Ah The Cloud
What a perfect excuse not to get any work done because the Rejects of Redmond buggered something again.
Microsoft 365 started the week off with an early totter in the Oceania region followed by a full-blown European Outlook client TITSUP*. The European failure appears to have blanketed much of the continent as Outlook users (connecting to the company's Exchange Online service) found themselves unable to connect. The problem …
maybe it was Just a Test...
Micros~1.364 - heh - and counting
Unfortunately I was not affected.
How I know?
Well, a co-worker dispatched no less than 20 (perhaps even 30) meeting invitations for our daily standup meeting. ...and she did that while I was busy clicking 'No, bloody fcking NO!' on her previous batch of invites. Watching the new avalanche of invites was surreal.
A mutual colleague tried giving her some pointers the first time this happened, and her reply was something along the line of setting up rules in outlook to filter incoming e-mail. Which he did. So he no longer reads anything dispatched by the mistress of mail missive avalanches. He also decided to move to another division of the company, making sure that his and her paths would never cross again.
I'm involved in a couple of projects where we're moving customers from Exchange on prem to Office 365/Exchange Online.
Having seen the state of these on-prems Exchange setups, I think the skills required to manage on-prem email (Exchange or something else) are rapidly diminishing. For many people cloud email (Exchange Online, gmail, etc) is the sensible solution. I used to be anti-cloud, but for many people, there just isn't any point in trying to run your own mail setup. It's a distraction you just don't need.
Is cloud perfect? No. But I'm a pragmatist and even the occasional cloud issue is minor compared to when a customer hasn't done any maintenance to the email server for years and finds their server then goes belly up for days as we come in to try and rescue it.
Precisely. For £500 per year we can get an email system and document system with 1TB storage per user for a company of 10.
If anyone can beat that price for an on-premise system I'd be interested to know. We don't need 100% uptime, and to be honest we'd probably settle for 99%. Bear in mind though, that your fee for fixing it in the 7 hours per month that it can be down needs to be covered by your quote. We're not paying for you to fix it!
And these days, is e-mail your only communication platform?
My employer uses both Teams as well as Slack. And Yammer and Confluence and lots of other platforms where some form of communication can take place independently of Exchange.
I'm no business manager, but 99% availability for e-mail sounds plenty good to me.
"Exchange Server crashing quietly in the corner"
There were no major issues with the Exchange environment I have managed for the last 10 years that stick in my mind. I am sure there must have been some minor problems but I can't recall any crashes or mail outages. It has moved from 2010 -> 2013 -> 2016. There were some high resource usage issues with search and a few connector niggles with 2013 when it was first released, but since SP1/CU4 it has been solid. Redundant client access and DAGs meant upgrades with no downtime. It just worked.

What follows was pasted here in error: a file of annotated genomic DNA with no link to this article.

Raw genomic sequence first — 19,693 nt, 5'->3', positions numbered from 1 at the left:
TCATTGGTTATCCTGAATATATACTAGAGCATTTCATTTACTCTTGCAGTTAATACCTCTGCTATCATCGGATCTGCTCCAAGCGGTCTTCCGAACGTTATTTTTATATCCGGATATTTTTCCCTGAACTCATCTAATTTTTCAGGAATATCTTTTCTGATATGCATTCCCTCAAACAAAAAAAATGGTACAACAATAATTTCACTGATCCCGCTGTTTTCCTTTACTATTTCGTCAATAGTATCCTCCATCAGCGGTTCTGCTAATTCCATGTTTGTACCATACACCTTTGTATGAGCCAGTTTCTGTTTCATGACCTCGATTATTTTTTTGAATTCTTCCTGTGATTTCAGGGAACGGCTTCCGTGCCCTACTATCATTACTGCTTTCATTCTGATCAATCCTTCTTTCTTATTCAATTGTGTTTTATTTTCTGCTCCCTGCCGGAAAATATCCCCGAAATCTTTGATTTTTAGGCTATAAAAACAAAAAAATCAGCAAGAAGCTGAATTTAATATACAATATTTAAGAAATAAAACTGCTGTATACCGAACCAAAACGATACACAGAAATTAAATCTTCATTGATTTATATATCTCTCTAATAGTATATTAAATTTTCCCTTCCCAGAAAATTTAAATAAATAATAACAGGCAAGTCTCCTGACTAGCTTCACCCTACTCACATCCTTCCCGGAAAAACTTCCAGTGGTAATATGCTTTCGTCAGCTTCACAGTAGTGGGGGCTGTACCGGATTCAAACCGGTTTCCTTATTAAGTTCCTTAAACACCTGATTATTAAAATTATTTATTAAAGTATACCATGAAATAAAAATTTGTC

We only just moved to 364 due to the absurd minimum resource requirements specified for Exchange 2019. Just in time for mad Monday.
Tips for happy Exchange Server-ing.
* Have a healthy AD and DNS infrastructure.
* Have at least two Exchange servers with a DAG and load balanced client access.
* Give them lots of disk space. (No really, give them double what you thought they needed to start with.)
* Plenty of RAM as well.
* Apply quarterly updates a couple of weeks after release.
99% of sick Exchange servers I have to deal with fail the above. Usually the first one. Quite often they are resource starved as admins assign resources based on experience with previous versions of Exchange. 2013 onwards are a completely separate beast that log absolutely everything and cache as much as possible to RAM.
If you cant have more than one Exchange server then you need downtime every three months to apply the CUs. Or you just don't bother (usually the case).
General rule of thumb, if you can't have more than one server go to 365. If you have to stay on prem, get another server.
Come on your must have accidently caused some issue, me as Domino admin found one of our sites on a seperate notes network, corrected this and minutes later rather found lots of leavers staff re-added. After wondering what went on discovered a backup of names.nsf was taken and left in the data directory, as the deletion stubs for the entries were long gone they were re-populated.
Ah the joys of dodgey setups.